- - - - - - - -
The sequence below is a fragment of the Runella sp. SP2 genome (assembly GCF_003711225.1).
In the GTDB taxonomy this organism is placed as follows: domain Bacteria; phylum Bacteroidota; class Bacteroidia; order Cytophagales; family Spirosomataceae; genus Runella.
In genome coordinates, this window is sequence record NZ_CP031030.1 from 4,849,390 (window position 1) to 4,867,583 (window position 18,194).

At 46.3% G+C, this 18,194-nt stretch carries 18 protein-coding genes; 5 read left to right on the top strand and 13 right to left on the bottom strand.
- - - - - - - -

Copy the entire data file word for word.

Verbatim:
The sequence below is a fragment of the Runella sp. SP2 genome (assembly GCF_003711225.1).
In the GTDB taxonomy this organism is placed as follows: domain Bacteria; phylum Bacteroidota; class Bacteroidia; order Cytophagales; family Spirosomataceae; genus Runella.
In genome coordinates, this window is sequence record NZ_CP031030.1 from 4,849,390 (window position 1) to 4,867,583 (window position 18,194).

At 46.3% G+C, this 18,194-nt stretch carries 18 protein-coding genes; 5 read left to right on the top strand and 13 right to left on the bottom strand.